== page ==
Wednesday, February 15, 2012
Transmedia for Companies
This post I’ll keep short and to the point. It’s my thoughts about how companies can benefit from utilizing transmedia storytelling; not only when it comes to marketing a product or a service, but also when it comes to the company itself.
There are many companies that think about transmedia and use transmedia storytelling to break through into the consciousness of the masses – Audi’s "Art of the Heist" comes to mind – and do so successfully. There are others who look to transmedia storytelling to help them accomplish other things, such as Cisco, with their salesperson-targeting "The Hunt" campaign. There are yet others, often with pretty impressive muscle, who think deeply about new forms of storytelling and new ways to grown nearer to customers. Coca Cola’s ”2020” vision is a prime example.
But the use of transmedia storytelling methods doesn’t have to stop there. Neither does it have to be companies the size of Audi, Coca Cola or Cisco who look to transmedia to help them evolve. Transmedia storytelling methods can be of tremendous use to anyone in any field.
An example: a colleague pointed me in the direction of Black Milk Clothing. It’s a good design brand with interesting creations, yet what makes me remember them is the story on their About page. In short, it’s a brilliant read about how Black Milk came to be, the story of the man behind it and his passion from years back, about not giving up and about succeeding through brilliance and perseverence.
This, in effect, goes beyond mere branding. It is the mythology, the story world of Black Milk Clothing. With this mythology as a foundation, if they decide to connect to their customers on a deeper level they have a wealth of entry points to work with and choose from. Do a competition about who can design the best re-design of the first creations of the creator. Create an app which is a replica of the stands where he tried to sell his first creations, where customers can trade second-hand items of the brand… these opportunities, and many more, spring from the mythology sketchily written on one web page.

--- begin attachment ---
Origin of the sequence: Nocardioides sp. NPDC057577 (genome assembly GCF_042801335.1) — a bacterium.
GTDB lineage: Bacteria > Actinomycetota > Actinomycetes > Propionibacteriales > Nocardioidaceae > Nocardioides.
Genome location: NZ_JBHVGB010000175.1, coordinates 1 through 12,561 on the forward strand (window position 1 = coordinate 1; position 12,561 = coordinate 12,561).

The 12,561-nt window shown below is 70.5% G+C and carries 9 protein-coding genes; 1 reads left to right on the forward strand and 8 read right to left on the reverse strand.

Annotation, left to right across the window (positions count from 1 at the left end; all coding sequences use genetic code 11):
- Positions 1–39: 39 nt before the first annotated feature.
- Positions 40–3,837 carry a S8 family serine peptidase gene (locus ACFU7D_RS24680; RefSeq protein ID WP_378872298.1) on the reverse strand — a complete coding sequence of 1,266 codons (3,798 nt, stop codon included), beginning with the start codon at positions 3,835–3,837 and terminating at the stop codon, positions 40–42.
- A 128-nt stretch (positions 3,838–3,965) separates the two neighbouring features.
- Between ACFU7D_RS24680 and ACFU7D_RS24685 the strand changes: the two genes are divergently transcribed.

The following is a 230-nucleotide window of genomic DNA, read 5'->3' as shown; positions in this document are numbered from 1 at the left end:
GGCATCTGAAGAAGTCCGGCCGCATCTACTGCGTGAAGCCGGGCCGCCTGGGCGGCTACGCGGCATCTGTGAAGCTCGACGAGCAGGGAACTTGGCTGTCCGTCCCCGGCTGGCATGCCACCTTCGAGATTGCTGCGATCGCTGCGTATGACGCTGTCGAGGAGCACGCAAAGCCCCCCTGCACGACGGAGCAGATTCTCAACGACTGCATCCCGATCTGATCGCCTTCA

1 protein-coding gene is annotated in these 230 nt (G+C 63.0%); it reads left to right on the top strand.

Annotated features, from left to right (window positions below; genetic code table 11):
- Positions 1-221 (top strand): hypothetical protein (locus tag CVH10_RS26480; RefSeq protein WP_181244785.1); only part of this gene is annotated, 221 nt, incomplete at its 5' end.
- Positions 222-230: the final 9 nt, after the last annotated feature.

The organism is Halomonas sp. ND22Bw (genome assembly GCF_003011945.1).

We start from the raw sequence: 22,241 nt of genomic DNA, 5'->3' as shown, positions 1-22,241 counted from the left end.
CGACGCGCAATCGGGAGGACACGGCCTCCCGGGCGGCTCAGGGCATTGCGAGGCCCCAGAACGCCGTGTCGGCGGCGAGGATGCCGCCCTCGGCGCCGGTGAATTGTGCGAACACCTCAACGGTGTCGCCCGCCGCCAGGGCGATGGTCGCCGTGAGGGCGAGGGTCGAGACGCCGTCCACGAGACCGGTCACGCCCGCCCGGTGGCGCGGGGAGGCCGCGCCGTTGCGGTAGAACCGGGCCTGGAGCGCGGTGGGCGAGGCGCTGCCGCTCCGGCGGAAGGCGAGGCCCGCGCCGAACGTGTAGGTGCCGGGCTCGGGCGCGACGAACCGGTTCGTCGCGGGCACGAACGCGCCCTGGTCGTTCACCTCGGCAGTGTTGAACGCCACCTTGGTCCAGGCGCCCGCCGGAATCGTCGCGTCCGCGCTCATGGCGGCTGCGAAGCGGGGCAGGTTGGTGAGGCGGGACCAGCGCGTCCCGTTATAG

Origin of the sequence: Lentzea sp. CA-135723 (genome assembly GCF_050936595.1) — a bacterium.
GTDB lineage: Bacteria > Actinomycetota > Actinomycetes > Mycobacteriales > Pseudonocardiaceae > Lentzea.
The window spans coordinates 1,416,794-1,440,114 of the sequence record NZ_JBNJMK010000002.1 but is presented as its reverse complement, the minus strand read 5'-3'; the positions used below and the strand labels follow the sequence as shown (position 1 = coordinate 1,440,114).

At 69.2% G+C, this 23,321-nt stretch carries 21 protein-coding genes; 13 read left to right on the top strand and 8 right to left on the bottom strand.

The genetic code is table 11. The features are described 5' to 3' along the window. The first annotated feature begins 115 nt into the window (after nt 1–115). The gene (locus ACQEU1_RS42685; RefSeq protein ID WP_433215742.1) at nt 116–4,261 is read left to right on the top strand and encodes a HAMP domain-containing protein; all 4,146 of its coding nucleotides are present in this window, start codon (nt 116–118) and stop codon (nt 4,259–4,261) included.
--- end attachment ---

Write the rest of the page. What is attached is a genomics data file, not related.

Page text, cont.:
It doesn’t end there though. Black Milk’s mythology gives the company something to point to to any future employee – ”this is where we come from, this is who we are!” – or collaborators. It’s their gene pool, basically. It’s a true story (I assume), but as with all mythologies, it could be embellished, as long as the different new parts do not conflict with the earlier core parts.
This then is something that can be accomplished by just about any company. White books and Rules of the Company and such documents are all well and good, but they seldom tell much of the core of the company, the stories it’s built on, the future it might hold. It's also much too common to merely look ahead, when looking back from time to time can help with directions, ideas and future entry points.
Tell your company’s story. Not just with words, but also with deeds. No one tells a rulebook onwards. A good story, now that’s another thing.